Police in Ukraine have used tear gas to force back protesters during violent demonstrations in the capital Kyiv. At least 100,000 turned out in a show of anger at the president's refusal to sign an agreement with the EU.
The protesters, singing the national anthem and chanting "Ukraine is Europe," marched on Sunday to Kyiv's Independence Square, the scene of a brutal police crackdown on demonstrators a day before.
The crowd reportedly removed metal barriers set up by authorities to block off the square, driving away police stationed there. There are as many as 100,000 people taking part in the rally, making it the largest since protests began more than a week ago.
In the afternoon, a few thousand protesters tried to storm the nearby presidential administration building with a front loader, leading riot police to retaliate with tear gas, truncheons and flash grenades.
Protetesters are calling for President Viktor Yanukovych to step down and for elections to be held.
The demonstration is being carried out in defiance of a protest ban in central Kyiv and warnings from the interior minister that police would respond if there was "mass disorder."
"Do we want to go the way of Libya, Tunis? If there are calls (from the opposition) for mass disorder, then we will react," Vitaly Zakharchenko told Interfax news agency.
Early on Saturday morning, Ukrainian police used rubber truncheons to brutally disperse hundreds of protesters left over from a much larger rally on Friday evening. Dozens of people were injured.
German Foreign Minister Guido Westerwelle has called on Ukraine to protect peaceful protesters and grant them the right to demonstrate.
"I vigorously call on the Ukrainian government to ensure freedom of assembly and to protect the peaceful demonstrators from any kind of intimidation and violence," Westerwelle said in a statement.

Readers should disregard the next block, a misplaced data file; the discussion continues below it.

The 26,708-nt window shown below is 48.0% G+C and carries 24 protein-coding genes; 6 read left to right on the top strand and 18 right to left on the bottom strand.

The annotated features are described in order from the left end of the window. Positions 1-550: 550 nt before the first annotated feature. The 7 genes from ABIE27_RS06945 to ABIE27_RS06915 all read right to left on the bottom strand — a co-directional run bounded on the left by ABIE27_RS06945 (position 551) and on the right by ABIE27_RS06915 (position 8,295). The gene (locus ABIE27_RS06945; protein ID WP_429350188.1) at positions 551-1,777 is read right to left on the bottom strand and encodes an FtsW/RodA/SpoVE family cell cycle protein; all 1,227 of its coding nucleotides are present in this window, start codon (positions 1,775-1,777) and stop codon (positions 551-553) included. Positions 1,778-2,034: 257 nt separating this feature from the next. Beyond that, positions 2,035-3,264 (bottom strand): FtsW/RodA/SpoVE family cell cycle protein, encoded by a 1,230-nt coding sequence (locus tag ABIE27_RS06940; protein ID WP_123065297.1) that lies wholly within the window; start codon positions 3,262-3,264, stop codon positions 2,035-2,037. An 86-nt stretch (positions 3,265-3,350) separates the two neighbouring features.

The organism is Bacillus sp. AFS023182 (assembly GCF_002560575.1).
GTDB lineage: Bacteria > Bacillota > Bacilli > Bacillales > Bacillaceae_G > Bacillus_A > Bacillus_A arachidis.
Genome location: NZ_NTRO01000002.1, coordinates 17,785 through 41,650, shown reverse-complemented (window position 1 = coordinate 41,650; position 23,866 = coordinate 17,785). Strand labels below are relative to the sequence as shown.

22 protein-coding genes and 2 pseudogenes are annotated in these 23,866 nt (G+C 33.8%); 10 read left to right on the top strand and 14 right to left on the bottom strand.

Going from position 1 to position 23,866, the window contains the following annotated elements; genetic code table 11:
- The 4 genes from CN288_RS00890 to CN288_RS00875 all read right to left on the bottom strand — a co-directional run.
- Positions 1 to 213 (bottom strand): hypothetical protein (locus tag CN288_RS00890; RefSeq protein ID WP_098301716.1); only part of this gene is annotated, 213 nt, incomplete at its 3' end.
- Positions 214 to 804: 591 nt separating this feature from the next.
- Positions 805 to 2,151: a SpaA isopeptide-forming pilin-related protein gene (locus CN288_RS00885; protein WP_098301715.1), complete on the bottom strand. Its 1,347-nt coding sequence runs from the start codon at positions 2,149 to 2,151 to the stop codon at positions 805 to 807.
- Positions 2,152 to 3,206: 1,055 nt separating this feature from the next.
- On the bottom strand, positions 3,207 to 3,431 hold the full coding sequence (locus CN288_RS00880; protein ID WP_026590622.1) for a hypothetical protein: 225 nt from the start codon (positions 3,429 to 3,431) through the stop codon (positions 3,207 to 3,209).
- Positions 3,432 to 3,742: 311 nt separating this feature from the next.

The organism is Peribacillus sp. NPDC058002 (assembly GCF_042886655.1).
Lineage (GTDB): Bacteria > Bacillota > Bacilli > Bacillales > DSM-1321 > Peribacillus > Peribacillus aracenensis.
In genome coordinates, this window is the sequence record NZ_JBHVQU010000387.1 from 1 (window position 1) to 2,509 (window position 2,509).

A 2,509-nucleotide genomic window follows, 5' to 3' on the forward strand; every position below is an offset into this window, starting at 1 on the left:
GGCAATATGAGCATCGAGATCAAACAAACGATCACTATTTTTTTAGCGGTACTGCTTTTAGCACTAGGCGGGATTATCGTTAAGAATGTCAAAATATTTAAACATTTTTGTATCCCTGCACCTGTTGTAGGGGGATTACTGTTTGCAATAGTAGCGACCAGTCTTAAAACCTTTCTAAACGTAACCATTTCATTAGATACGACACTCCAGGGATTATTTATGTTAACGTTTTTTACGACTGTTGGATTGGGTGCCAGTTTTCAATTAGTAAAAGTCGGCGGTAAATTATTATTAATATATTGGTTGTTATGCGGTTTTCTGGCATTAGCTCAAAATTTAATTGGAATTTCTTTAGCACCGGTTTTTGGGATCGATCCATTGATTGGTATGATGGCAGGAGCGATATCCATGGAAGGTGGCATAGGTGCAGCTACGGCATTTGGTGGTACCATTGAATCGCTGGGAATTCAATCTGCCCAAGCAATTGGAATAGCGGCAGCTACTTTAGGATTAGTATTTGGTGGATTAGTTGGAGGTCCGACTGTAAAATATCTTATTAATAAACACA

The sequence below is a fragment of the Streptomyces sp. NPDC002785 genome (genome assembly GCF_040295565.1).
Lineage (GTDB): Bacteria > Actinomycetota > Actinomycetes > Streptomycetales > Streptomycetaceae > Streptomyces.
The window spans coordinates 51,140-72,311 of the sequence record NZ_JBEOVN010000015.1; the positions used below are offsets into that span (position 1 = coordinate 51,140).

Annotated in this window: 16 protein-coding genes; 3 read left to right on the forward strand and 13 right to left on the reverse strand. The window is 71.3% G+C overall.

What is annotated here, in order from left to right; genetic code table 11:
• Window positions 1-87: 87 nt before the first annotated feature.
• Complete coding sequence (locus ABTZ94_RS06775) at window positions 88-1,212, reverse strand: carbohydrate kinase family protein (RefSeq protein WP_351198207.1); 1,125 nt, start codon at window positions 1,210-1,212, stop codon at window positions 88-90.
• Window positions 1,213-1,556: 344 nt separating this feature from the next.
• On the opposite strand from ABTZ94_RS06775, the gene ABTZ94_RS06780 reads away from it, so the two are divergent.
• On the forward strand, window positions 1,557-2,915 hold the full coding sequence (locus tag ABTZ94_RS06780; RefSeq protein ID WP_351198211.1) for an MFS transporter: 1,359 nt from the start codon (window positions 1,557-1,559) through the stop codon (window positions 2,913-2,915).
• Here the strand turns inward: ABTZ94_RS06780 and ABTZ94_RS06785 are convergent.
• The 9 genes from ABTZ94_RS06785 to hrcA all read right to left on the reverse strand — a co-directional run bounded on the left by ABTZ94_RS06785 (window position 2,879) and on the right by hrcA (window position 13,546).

"We share their wish to quickly bring Ukraine closer to the European Union," he said, adding: "Our offer for that stands."
Ukraine has experienced more than a week of daily protests after President Yanukovych decided not to sign an agreement with the European Union that would have deepened bilateral political cooperation and free trade. The protests have gained in strength since an EU summit in Lithuania at which the deal was to have been signed on Friday.
Yanukovych justified his decision by saying Ukraine could not afford to break trade ties with Russia. He has condemned the use of force against the opposition protesters.
He has also been quoted by Interfax news agency as saying, "I will do everything in my power to accelerate the process of moving Ukraine closer to the European Union."
The association agreement deal with the EU would have allowed Ukraine to sign a trade deal with Europe in the near future. EU leaders said the trade pact would bolster the Ukrainian economy by some 6 per cent and save Ukrainian businesses 500 million euros ($680 million) a year in import duties.
tj,jr/mz (AFP, AP, Reuters)